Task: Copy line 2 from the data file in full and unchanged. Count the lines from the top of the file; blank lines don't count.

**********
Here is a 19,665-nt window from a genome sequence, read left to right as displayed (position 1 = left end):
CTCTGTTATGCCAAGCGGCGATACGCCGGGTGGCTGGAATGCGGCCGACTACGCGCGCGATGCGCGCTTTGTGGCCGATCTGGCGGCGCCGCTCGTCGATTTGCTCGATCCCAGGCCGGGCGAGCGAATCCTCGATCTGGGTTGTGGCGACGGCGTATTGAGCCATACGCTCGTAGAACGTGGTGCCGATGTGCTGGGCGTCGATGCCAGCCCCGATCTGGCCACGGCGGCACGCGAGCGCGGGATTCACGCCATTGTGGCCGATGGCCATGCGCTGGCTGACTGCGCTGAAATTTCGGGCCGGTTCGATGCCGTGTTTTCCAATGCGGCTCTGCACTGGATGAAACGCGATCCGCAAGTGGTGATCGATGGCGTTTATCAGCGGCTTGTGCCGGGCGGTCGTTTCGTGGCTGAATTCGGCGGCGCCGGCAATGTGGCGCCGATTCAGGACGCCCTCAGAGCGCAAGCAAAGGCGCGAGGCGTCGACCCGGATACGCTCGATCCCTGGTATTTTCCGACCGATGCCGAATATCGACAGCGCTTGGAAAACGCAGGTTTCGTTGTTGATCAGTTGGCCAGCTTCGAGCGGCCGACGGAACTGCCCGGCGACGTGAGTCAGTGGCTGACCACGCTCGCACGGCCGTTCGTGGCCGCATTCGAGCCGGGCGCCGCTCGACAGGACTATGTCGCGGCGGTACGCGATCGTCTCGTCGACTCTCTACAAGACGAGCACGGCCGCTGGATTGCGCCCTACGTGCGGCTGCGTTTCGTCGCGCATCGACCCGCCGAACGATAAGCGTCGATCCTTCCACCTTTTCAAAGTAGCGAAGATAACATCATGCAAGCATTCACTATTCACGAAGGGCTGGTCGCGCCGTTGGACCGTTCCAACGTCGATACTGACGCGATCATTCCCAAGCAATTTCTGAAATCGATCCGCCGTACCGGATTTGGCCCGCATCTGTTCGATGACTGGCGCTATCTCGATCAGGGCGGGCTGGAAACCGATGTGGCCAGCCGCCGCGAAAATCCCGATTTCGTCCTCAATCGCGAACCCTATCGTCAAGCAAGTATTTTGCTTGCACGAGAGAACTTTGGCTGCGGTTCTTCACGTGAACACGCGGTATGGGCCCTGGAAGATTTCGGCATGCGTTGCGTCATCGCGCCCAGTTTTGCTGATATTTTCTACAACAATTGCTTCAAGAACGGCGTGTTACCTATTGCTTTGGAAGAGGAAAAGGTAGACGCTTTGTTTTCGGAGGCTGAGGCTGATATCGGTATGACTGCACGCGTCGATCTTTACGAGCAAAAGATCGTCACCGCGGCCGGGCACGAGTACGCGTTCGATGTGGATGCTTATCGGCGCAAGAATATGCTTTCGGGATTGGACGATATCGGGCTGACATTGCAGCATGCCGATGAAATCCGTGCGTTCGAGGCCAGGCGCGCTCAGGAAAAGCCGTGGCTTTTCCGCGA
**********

CTCTGTTATGCCAAGCGGCGATACGCCGGGTGGCTGGAATGCGGCCGACTACGCGCGCGATGCGCGCTTTGTGGCCGATCTGGCGGCGCCGCTCGTCGATTTGCTCGATCCCAGGCCGGGCGAGCGAATCCTCGATCTGGGTTGTGGCGACGGCGTATTGAGCCATACGCTCGTAGAACGTGGTGCCGATGTGCTGGGCGTCGATGCCAGCCCCGATCTGGCCACGGCGGCACGCGAGCGCGGGATTCACGCCATTGTGGCCGATGGCCATGCGCTGGCTGACTGCGCTGAAATTTCGGGCCGGTTCGATGCCGTGTTTTCCAATGCGGCTCTGCACTGGATGAAACGCGATCCGCAAGTGGTGATCGATGGCGTTTATCAGCGGCTTGTGCCGGGCGGTCGTTTCGTGGCTGAATTCGGCGGCGCCGGCAATGTGGCGCCGATTCAGGACGCCCTCAGAGCGCAAGCAAAGGCGCGAGGCGTCGACCCGGATACGCTCGATCCCTGGTATTTTCCGACCGATGCCGAATATCGACAGCGCTTGGAAAACGCAGGTTTCGTTGTTGATCAGTTGGCCAGCTTCGAGCGGCCGACGGAACTGCCCGGCGACGTGAGTCAGTGGCTGACCACGCTCGCACGGCCGTTCGTGGCCGCATTCGAGCCGGGCGCCGCTCGACAGGACTATGTCGCGGCGGTACGCGATCGTCTCGTCGACTCTCTACAAGACGAGCACGGCCGCTGGATTGCGCCCTACGTGCGGCTGCGTTTCGTCGCGCATCGACCCGCCGAACGATAAGCGTCGATCCTTCCACCTTTTCAAAGTAGCGAAGATAACATCATGCAAGCATTCACTATTCACGAAGGGCTGGTCGCGCCGTTGGACCGTTCCAACGTCGATACTGACGCGATCATTCCCAAGCAATTTCTGAAATCGATCCGCCGTACCGGATTTGGCCCGCATCTGTTCGATGACTGGCGCTATCTCGATCAGGGCGGGCTGGAAACCGATGTGGCCAGCCGCCGCGAAAATCCCGATTTCGTCCTCAATCGCGAACCCTATCGTCAAGCAAGTATTTTGCTTGCACGAGAGAACTTTGGCTGCGGTTCTTCACGTGAACACGCGGTATGGGCCCTGGAAGATTTCGGCATGCGTTGCGTCATCGCGCCCAGTTTTGCTGATATTTTCTACAACAATTGCTTCAAGAACGGCGTGTTACCTATTGCTTTGGAAGAGGAAAAGGTAGACGCTTTGTTTTCGGAGGCTGAGGCTGATATCGGTATGACTGCACGCGTCGATCTTTACGAGCAAAAGATCGTCACCGCGGCCGGGCACGAGTACGCGTTCGATGTGGATGCTTATCGGCGCAAGAATATGCTTTCGGGATTGGACGATATCGGGCTGACATTGCAGCATGCCGATGAAATCCGTGCGTTCGAGGCCAGGCGCGCTCAGGAAAAGCCGTGGCTTTTCCGCGA